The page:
Methods

For the development of the algorithm, the freely available and easily extendible software platform, 3D Slicer, has been used [2832]. The algorithm has been written mostly in C++ and Python, exploiting the functionality of Insight Segmentation and Registration Toolkit (ITK) [29, 30] and Visualization Toolkit (VTK) [32] classes. The proposed method is available as an extension of Slicer and can be downloaded and tested on personal datasets [33]. A video tutorial to show functionality of the module to end-users is also available online [34]. Since it has been written as an open-source module, the method can also be modified based on individual purposes and needs. To the best of our knowledge this is the first open-source algorithm entirely dedicated to airway segmentation. Other open-source tools, such as AirwayInspector [35] and PulmonaryToolkit [36] are available online, although oriented to quantitative analysis of the lung rather than to airway segmentation. The proposed method is based on a modified 3-D region growing algorithm, using an intensity threshold as an inclusion criteria. Only voxels having an intensity value below the specified threshold are considered part of the segmented region. However, noise may cause some airway-wall and voxels to be blurred and hence become no longer recognizable from the lung parenchyma, leading to leakage. For this reason, the threshold can be iteratively increased until leakage appears. Others parameters such as number of voxels considered to avoid leakage have been optimised based on robustness of results across all datasets. The approach presented here may stop segmentation too early, causing peripheral airways to be excluded from the segmented region. Therefore, we propose to subdivide the lung volume into three different parts; trachea, right and left lungs. This way, the three parts can be segmented separately, each using a different threshold which is optimal for avoiding local leakage and segmenting peripheral airways. An example of the optimal thresholds as identified by the software on some local clinical cases and on EXACT’09 [27] cases is reported in Table 1. Cropping of the volume and individual segmentation of the three parts are described in the following sections.
Table 1

Optimal thresholds (in HU) identified by the software for airway segmentation of human cases

 

Trachea

Right lung

Left lung

CUH 1

−800

−800

−824

CUH 2

−930

−1,000

−1,024

CUH 3

−800

−1,096

−1,000

CUH 4

−800

−995

−976

Case 21

−800

−840

−820

Case 22a

−800

−1,008

−1000

Case 23

−820

−1,003

−996

Case 24

−820

−980

−974

Case 25a

−800

−955

−972

Case 26

−860

−925

−846

Case 27a

−800

−800

−800

Case 28

−800

−866

−835

Case 29a

−800

−912

−930

Case 30

−800

−825

−820

Case 31

−800

−958

−1,000

Case 32

−800

−997

−1,000

Case 33

−800

−953

−940

Case 34

−800

−1,000

−980

Case 35

−800

−918

−907

Case 36

−800

−851

−825

Case 37

−800

−889

−894

Case 38a

−800

−800

−800

Case 39

−800

−950

−959

Case 40

−800

−1,009

−1,005

Thresholds are chosen independently for trachea, right and left lungs.

aScan was acquired from the same subject as the previous ones.

Volume cropping and trachea segmentation

The segmentation method proposed here belongs to the group of method referred to as semi-automated, as it requires the user to manually place a seed within the trachea, which is easily recognizable in an axial CT image. Different approaches, such as De Nunzio et al. [37], automatically find the trachea in the first slices of the CT scan. However, the system here proposed is meant to be as general as possible, considering non-human images as well. As an example, for airways which have a branch from the trachea above the carina, as in the case of a pig lung, the seed point has to be placed between this branch and the carina. Therefore, we consider a manual placement of the seed point as a good trade-off between versatility and automation.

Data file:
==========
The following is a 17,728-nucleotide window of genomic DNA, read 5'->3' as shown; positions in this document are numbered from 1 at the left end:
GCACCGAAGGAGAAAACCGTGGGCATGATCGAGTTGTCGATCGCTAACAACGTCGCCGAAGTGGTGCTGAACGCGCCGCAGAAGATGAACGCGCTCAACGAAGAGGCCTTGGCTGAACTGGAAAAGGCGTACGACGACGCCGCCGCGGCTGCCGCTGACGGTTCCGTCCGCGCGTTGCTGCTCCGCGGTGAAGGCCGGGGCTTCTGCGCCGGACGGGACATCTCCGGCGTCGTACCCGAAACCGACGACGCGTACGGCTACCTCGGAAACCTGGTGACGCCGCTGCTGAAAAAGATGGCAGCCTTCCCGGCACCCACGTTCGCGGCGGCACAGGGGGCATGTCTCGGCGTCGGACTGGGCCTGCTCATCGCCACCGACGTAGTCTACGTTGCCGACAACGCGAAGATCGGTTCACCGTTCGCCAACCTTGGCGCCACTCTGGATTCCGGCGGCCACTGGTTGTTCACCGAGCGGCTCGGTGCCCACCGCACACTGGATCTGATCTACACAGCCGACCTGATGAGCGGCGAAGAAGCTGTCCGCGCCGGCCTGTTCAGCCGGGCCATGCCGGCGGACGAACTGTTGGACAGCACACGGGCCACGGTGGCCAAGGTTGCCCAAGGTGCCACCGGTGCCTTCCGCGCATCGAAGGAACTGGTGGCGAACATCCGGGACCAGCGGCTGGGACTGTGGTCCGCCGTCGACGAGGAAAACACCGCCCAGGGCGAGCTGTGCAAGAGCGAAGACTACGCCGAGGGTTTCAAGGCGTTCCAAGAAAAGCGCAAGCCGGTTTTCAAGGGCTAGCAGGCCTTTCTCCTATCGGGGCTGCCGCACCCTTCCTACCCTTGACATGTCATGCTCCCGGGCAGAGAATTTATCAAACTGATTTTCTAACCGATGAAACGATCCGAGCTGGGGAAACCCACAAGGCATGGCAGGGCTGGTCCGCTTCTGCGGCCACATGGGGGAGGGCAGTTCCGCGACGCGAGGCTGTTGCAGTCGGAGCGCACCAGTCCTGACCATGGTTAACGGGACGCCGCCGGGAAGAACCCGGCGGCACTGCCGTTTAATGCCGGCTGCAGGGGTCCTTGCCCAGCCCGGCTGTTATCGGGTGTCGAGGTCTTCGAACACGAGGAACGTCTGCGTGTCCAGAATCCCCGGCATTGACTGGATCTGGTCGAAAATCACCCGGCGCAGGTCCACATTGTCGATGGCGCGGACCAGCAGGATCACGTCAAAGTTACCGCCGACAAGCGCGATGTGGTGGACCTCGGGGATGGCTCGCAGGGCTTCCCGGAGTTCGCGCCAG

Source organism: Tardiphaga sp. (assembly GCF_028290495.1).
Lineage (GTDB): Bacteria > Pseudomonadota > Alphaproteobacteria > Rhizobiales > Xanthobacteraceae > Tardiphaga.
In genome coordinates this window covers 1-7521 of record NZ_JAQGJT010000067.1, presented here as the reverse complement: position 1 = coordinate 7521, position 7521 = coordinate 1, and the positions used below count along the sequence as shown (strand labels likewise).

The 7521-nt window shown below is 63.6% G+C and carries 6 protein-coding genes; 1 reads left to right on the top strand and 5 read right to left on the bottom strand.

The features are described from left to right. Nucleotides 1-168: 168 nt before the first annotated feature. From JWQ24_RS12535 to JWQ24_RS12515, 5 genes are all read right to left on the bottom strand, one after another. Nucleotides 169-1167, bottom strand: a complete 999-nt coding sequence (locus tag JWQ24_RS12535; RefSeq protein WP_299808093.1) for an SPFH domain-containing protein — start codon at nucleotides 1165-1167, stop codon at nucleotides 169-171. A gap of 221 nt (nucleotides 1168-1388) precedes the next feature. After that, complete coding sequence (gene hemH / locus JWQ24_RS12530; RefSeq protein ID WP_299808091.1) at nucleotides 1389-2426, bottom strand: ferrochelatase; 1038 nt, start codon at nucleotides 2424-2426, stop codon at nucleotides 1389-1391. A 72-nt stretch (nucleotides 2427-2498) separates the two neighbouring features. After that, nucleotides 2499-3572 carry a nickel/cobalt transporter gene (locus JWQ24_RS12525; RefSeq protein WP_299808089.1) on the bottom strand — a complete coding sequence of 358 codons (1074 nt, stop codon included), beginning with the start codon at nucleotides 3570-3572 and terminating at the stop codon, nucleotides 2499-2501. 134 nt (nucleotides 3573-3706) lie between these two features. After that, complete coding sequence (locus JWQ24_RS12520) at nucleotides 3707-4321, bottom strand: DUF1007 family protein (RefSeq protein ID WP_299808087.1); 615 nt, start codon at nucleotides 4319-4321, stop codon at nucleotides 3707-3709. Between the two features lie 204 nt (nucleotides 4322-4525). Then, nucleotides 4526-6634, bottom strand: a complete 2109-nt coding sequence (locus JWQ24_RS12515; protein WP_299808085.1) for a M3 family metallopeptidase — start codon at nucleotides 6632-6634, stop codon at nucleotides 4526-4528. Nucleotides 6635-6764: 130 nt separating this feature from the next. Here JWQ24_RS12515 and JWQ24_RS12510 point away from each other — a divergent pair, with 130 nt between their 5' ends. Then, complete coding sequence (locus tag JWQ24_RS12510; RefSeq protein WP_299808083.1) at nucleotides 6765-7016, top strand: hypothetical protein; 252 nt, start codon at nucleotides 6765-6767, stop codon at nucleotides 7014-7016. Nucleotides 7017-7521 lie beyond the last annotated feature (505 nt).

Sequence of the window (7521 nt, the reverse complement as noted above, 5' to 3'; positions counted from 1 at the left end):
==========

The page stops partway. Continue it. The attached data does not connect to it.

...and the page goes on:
The algorithm’s first step involves cropping the whole volume in order to extract the trachea. To this end, an average trachea length, the whole volume width, and a height given by the whole volume minus a small portion of volume itself are considered (for definition of depth, width and length in a 3D volume see Figure 1). An example of the first cropped volume as extracted by the algorithm is given in Figure 2 where an axial, a sagittal, and a coronal slice view are shown. Using this cropped volume the initial segmentation of the trachea starting from the placed fiducial point is accomplished. Details of how trachea segmentation is performed are reported in the first sub-section. Once this first segmentation is completed, the second step involves using the obtained trachea label to improve the cropping of the trachea volume. To achieve this, the carina position is computed automatically, by scanning from the fiducial position and moving slice by slice towards the carina along the axial slices. The algorithm recognises the carina as the point in which the segmented label splits into two different parts, representing the two main bronchi. As an example, Figure 3 shows the carina position as found on a CT image after the first trachea segmentation. The algorithm’s third step uses the carina position to compute the maximum height of the trachea, and the volume is cropped accordingly. Simultaneously with this third step, the cropping size is also updated in length, to take into account possible bends in the trachea. This is achieved by moving slice by slice along the z axis and identifying points in which the label touches the side borders of the previously cropped volume, in which cases the cropping is extended in length. The fourth step involves a second and final trachea segmentation of the new cropped volume. Once the trachea label is finalised, the carina position within the trachea label is used to automatically define the seed points for the segmentation of the right and left lungs. Details of right and left lungs segmentation are reported in the second sub-section.